20 - 10/11/10 19:31:55 CS 61B: Lecture 20 Wednesday,...

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10/11/10 19:31:55 1 20 CS 61B: Lecture 20 Wednesday, October 13, 2010 Today’s reading: ASYMPTOTIC ANALYSIS (bounds on running time or memory) =================== Suppose an algorithm for processing a retail store’s inventory takes: - 10,000 milliseconds to read the initial inventory from disk, and then - 10 milliseconds to process each transaction (items acquired or sold). Processing n transactions takes (10,000 + 10 n) ms. Even though 10,000 >> 10, we sense that the "10 n" term will be more important if the number of transactions is very large. We also know that these coefficients will change if we buy a faster computer or disk drive, or use a different language or compiler. We want a way to express the speed of an algorithm independently of a specific implementation on a specific machine--specifically, we want to ignore constant factors (which get smaller and smaller as technology improves). Big-Oh Notation (upper bounds on a function’s growth) --------------- We use Big-Oh notation to say how slowly code might run as its input grows. Let n be the size of a program’s _input_ (in bits or data words or whatever). Let T(n) be a function. For now, T(n) is precisely equal to the algorithm’s running time, given an input of size n (usually a complicated expression). Let f(n) be another function--preferably a simple function like f(n) = n. We say that T(n) is in O( f(n) ) IF AND ONLY IF T(n) <= c f(n) WHENEVER n IS BIG, FOR SOME LARGE CONSTANT c. * HOW BIG IS "BIG"? Big enough to make T(n) fit under c f(n). * HOW LARGE IS c? Large enough to make T(n) fit under c f(n). EXAMPLE: Inventory ------------------- Let’s consider the function T(n) = 10,000 + 10 n, from our example above. Let’s try out f(n) = n, because it’s simple.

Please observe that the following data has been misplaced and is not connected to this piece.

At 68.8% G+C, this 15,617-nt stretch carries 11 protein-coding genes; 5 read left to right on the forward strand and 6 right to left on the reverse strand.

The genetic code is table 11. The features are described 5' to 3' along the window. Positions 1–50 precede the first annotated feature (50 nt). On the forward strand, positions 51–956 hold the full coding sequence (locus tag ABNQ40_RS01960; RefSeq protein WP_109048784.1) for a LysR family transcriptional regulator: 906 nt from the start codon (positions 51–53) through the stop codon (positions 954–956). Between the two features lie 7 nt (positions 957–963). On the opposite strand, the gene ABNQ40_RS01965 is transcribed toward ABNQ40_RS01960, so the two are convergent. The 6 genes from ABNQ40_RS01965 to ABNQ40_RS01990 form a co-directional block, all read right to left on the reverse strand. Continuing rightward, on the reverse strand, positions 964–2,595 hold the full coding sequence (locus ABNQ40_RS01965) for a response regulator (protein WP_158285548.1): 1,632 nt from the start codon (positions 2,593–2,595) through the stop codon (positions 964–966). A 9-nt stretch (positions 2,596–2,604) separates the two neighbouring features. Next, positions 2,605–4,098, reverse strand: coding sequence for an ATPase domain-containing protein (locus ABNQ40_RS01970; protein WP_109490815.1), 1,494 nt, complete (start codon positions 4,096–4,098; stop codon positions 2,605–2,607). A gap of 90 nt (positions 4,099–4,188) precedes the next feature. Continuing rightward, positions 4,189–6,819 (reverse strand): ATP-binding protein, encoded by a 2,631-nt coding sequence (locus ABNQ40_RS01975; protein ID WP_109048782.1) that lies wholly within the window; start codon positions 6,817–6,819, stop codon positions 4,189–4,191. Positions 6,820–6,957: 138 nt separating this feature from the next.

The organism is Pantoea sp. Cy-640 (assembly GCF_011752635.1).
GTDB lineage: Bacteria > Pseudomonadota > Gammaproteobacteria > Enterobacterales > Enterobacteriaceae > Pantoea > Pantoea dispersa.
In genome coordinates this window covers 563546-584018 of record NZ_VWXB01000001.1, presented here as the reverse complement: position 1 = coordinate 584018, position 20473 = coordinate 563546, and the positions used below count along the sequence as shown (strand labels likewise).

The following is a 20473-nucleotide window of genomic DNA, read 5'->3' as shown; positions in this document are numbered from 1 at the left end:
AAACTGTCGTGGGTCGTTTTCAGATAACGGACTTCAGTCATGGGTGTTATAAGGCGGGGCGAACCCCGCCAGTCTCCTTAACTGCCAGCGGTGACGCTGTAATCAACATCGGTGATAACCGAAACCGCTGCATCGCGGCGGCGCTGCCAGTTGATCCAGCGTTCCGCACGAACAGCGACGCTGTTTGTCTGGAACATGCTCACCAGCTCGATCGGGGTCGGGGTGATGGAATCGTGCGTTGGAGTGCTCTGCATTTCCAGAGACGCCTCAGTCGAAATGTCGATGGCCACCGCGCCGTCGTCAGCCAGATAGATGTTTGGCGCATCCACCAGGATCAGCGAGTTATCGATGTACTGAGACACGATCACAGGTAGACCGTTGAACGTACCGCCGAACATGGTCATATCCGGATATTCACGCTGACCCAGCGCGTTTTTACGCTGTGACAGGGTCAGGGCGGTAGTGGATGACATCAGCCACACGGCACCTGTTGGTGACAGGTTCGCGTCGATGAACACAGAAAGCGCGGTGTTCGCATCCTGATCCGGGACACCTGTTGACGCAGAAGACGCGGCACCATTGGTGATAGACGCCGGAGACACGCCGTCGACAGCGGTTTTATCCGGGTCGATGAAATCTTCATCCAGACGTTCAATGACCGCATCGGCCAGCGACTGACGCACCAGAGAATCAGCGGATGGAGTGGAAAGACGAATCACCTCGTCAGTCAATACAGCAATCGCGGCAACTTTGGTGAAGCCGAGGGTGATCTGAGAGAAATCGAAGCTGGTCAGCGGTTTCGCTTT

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This note was uploaded on 01/10/2012 for the course CS 61B taught by Professor Canny during the Fall '01 term at University of California, Berkeley.

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20 - 10/11/10 19:31:55 CS 61B: Lecture 20 Wednesday,...

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